Is it any wonder that a wave of cultural insecurity and identity crisis is currently going through Quebec? There is not a single area left where the people of Quebec can decide what is best without any interference from Canadians.

Three years ago, Canada controlled 18% of the Quebec government's budget. With the increases in transfers, Canada now has control over 22% of Quebec's budget. In three years, it will be 25%. And the fiscal imbalance is being corrected? No, it is getting worse.

This brings me to the Speech from the Throne. What did the Speech from the Throne say about the spending power? There are words, but they are devoid of meaning.

The government's commitment is limited only to new programs. It is already spending $55 billion in areas not under its jurisdiction. Ottawa is spending almost the equivalent of Quebec's entire budget in areas under the jurisdiction of Quebec and the provinces.

It says, “Just forget about all that, would you?” Well no, we will not forget about it.

As if this was not inane enough, the Speech from the Throne does not even limit the federal spending power in all new programs in Quebec's areas of jurisdiction. Instead, it deals only with new cost-shared programs.

There are no cost-shared programs left to speak of. There is the agricultural policy framework, but agriculture being a shared jurisdiction, the commitment made in the throne speech does not apply to that program.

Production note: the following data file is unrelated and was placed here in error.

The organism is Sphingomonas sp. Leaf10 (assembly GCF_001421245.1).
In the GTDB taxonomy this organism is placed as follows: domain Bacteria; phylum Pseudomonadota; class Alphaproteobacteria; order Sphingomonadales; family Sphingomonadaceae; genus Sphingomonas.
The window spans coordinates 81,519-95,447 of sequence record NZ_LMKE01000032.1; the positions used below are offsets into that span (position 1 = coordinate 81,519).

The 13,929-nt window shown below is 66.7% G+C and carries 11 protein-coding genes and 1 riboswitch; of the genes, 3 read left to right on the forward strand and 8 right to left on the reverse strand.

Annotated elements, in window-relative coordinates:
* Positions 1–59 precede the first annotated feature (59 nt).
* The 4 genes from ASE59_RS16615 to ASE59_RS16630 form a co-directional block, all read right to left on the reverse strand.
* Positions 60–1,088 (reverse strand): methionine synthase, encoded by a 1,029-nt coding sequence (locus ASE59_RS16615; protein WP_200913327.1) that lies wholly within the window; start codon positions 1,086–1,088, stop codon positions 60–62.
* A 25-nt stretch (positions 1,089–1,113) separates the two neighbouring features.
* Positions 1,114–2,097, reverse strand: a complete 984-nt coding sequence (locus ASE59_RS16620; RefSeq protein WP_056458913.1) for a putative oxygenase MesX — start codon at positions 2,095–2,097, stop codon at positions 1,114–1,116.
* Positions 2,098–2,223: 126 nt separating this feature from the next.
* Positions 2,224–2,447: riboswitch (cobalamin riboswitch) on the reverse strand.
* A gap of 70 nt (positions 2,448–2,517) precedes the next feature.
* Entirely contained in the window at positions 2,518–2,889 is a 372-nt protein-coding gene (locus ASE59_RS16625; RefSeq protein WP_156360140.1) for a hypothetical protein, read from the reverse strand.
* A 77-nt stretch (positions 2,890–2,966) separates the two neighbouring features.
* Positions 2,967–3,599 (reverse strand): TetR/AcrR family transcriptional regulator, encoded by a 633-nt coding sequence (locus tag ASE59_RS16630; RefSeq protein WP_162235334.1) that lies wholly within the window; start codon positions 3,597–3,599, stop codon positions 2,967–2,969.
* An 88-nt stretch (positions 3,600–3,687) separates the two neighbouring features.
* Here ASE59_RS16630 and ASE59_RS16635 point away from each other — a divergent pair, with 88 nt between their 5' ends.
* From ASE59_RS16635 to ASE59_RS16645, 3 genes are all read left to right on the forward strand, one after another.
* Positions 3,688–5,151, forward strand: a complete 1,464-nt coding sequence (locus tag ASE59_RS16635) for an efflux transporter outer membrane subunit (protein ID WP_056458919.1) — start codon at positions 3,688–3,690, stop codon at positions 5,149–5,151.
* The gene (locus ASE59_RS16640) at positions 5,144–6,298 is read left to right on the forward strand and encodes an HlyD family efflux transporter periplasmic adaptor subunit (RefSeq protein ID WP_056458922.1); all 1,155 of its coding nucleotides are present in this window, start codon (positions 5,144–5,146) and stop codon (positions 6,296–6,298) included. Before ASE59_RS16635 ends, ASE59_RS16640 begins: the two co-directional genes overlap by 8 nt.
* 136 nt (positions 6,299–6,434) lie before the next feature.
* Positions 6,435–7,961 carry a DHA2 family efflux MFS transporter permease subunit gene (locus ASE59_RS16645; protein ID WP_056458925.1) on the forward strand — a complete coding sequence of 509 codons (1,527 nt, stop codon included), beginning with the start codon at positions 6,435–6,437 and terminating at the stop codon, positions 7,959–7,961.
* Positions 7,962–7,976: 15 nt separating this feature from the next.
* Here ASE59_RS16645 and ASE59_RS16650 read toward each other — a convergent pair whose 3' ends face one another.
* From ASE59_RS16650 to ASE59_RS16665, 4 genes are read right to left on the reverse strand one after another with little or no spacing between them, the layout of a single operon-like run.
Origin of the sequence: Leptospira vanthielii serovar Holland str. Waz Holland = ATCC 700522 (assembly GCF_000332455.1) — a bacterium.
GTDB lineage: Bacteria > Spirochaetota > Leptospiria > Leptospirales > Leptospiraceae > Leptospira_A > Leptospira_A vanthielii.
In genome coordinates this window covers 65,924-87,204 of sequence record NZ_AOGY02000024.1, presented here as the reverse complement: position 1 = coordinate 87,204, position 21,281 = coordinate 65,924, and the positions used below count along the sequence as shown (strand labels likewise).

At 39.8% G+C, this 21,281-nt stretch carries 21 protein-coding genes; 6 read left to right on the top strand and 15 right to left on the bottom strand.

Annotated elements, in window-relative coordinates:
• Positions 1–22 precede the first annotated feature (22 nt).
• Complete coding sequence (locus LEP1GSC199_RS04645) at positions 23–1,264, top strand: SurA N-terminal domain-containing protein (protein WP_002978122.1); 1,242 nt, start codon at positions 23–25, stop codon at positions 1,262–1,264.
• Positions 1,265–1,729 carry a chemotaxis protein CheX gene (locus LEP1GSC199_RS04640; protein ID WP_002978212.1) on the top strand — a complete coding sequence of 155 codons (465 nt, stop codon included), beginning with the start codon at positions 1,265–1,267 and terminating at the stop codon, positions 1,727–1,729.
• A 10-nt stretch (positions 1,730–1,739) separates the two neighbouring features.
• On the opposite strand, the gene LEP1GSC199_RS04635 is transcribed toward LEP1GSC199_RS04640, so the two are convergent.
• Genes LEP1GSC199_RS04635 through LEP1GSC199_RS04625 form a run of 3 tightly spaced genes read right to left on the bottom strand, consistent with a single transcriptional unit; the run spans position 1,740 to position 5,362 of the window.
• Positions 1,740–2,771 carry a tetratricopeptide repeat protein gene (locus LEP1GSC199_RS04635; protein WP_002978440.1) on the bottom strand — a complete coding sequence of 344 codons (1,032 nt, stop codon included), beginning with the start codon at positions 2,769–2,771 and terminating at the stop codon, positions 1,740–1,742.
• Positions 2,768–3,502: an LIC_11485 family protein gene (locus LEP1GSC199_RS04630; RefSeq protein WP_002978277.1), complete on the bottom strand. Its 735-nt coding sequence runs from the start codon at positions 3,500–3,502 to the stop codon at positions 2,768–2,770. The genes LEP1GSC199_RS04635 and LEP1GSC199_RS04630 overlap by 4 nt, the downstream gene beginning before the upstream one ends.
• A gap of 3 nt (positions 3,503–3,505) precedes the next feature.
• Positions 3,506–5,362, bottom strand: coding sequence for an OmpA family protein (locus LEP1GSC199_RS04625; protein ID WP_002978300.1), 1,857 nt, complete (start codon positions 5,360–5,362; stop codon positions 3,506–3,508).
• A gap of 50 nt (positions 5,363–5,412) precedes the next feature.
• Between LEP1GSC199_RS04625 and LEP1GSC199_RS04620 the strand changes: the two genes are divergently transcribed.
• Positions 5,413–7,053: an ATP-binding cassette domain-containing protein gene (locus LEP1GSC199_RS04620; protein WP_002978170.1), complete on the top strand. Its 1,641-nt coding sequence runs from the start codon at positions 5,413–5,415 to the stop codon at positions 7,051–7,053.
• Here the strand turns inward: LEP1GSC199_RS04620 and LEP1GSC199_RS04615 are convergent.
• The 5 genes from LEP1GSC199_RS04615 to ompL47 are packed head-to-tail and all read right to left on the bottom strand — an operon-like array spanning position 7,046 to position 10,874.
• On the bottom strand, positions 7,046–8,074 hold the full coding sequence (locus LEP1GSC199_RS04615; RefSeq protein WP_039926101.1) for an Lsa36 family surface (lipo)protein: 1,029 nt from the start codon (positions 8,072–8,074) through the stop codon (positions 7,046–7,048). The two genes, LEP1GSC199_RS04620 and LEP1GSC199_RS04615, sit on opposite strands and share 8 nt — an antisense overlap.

There is also the infrastructure program, but Quebec has already obtained the right to choose projects. Since Quebec already has control over these, what will the Speech from the Throne change? Nothing.

Apart from that, there are no cost-shared programs left.

There are conditional transfers, but without any real cost sharing. In addition, there are instances of direct interference where costs are not shared. Had such a commitment been made in the 1940s, it would have been meaningful, Today, however, it comes three generations too late. This Speech from the Throne is empty, completely empty.

Last year, the House of Commons recognized the Quebec nation. It was about time. But what does Canada do now that it has recognized that we exist? That is what we are addressing today. Nation is a fine word. Recognizing a nation is like recognizing a person: there are rights that come with that recognition.

Like people, nations have fundamental rights, the most fundamental of which is the right for a nation to have control over the social, economic and cultural development of its society. That is called self-determination, a right that every nation may exercise from within or, if that is impossible, by achieving independence.

This is a fundamental and inalienable right because it answers a natural and irrepressible impulse. The Quebec nation exists. It has a culture, values, concerns, plans, aspirations and interests which are its own. It think there is agreement on this, since the House recognized it last year.

However you cannot, on the one hand, recognize that the Quebec nation has the right to make choices different from those of Canada, and on the other deny that right to Quebec by maintaining the federal spending power. That power is the negation of my nation.

I realize that today, as in 1867, Canadians want the central government to be able to set the directions and priorities for the entire country in all fields. After all, the provinces recognized Ottawa as having the role of leader on social development by signing—without Quebec, I would emphasize—the social union framework agreement. Somewhat like the night of the long knives, but in broad daylight.